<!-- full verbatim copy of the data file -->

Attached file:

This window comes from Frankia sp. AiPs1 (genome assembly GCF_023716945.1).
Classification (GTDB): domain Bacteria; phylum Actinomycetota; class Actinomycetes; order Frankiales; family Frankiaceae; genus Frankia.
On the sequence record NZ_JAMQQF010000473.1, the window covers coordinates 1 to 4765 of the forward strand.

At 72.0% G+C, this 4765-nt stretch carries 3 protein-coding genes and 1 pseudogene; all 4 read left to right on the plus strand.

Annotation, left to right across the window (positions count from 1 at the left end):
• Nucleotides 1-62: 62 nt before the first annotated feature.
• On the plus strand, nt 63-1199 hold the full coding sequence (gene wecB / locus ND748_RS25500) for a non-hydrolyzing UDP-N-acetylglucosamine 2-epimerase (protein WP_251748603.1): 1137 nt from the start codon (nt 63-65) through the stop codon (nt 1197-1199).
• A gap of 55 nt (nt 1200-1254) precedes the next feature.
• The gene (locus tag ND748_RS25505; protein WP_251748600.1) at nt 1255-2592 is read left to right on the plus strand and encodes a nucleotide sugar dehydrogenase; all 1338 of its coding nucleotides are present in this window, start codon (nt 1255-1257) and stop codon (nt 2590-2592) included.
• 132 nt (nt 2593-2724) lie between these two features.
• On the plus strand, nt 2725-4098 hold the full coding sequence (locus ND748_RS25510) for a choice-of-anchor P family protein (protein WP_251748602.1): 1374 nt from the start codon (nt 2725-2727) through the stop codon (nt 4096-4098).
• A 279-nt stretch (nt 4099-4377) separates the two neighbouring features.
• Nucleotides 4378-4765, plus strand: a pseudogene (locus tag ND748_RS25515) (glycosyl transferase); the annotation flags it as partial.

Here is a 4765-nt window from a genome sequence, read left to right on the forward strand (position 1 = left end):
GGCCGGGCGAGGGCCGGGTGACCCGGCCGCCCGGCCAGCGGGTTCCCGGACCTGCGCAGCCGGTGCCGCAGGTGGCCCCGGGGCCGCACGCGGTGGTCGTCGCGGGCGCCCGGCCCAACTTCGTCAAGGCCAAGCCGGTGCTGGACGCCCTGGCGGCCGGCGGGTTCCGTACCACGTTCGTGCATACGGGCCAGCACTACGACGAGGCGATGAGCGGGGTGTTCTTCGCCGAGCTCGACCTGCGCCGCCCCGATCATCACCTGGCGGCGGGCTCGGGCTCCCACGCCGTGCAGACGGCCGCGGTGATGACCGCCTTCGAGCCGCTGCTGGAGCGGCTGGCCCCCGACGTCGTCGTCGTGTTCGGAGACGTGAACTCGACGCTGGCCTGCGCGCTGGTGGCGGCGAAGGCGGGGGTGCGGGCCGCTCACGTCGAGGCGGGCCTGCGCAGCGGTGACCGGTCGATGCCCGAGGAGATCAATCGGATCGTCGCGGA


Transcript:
This window comes from Frankia sp. AiPs1 (genome assembly GCF_023716945.1).
Classification (GTDB): domain Bacteria; phylum Actinomycetota; class Actinomycetes; order Frankiales; family Frankiaceae; genus Frankia.
On the sequence record NZ_JAMQQF010000473.1, the window covers coordinates 1 to 4765 of the forward strand.

At 72.0% G+C, this 4765-nt stretch carries 3 protein-coding genes and 1 pseudogene; all 4 read left to right on the plus strand.

Annotation, left to right across the window (positions count from 1 at the left end):
• Nucleotides 1-62: 62 nt before the first annotated feature.
• On the plus strand, nt 63-1199 hold the full coding sequence (gene wecB / locus ND748_RS25500) for a non-hydrolyzing UDP-N-acetylglucosamine 2-epimerase (protein WP_251748603.1): 1137 nt from the start codon (nt 63-65) through the stop codon (nt 1197-1199).
• A gap of 55 nt (nt 1200-1254) precedes the next feature.
• The gene (locus tag ND748_RS25505; protein WP_251748600.1) at nt 1255-2592 is read left to right on the plus strand and encodes a nucleotide sugar dehydrogenase; all 1338 of its coding nucleotides are present in this window, start codon (nt 1255-1257) and stop codon (nt 2590-2592) included.
• 132 nt (nt 2593-2724) lie between these two features.
• On the plus strand, nt 2725-4098 hold the full coding sequence (locus ND748_RS25510) for a choice-of-anchor P family protein (protein WP_251748602.1): 1374 nt from the start codon (nt 2725-2727) through the stop codon (nt 4096-4098).
• A 279-nt stretch (nt 4099-4377) separates the two neighbouring features.
• Nucleotides 4378-4765, plus strand: a pseudogene (locus tag ND748_RS25515) (glycosyl transferase); the annotation flags it as partial.

Here is a 4765-nt window from a genome sequence, read left to right on the forward strand (position 1 = left end):
GGCCGGGCGAGGGCCGGGTGACCCGGCCGCCCGGCCAGCGGGTTCCCGGACCTGCGCAGCCGGTGCCGCAGGTGGCCCCGGGGCCGCACGCGGTGGTCGTCGCGGGCGCCCGGCCCAACTTCGTCAAGGCCAAGCCGGTGCTGGACGCCCTGGCGGCCGGCGGGTTCCGTACCACGTTCGTGCATACGGGCCAGCACTACGACGAGGCGATGAGCGGGGTGTTCTTCGCCGAGCTCGACCTGCGCCGCCCCGATCATCACCTGGCGGCGGGCTCGGGCTCCCACGCCGTGCAGACGGCCGCGGTGATGACCGCCTTCGAGCCGCTGCTGGAGCGGCTGGCCCCCGACGTCGTCGTCGTGTTCGGAGACGTGAACTCGACGCTGGCCTGCGCGCTGGTGGCGGCGAAGGCGGGGGTGCGGGCCGCTCACGTCGAGGCGGGCCTGCGCAGCGGTGACCGGTCGATGCCCGAGGAGATCAATCGGATCGTCGCGGA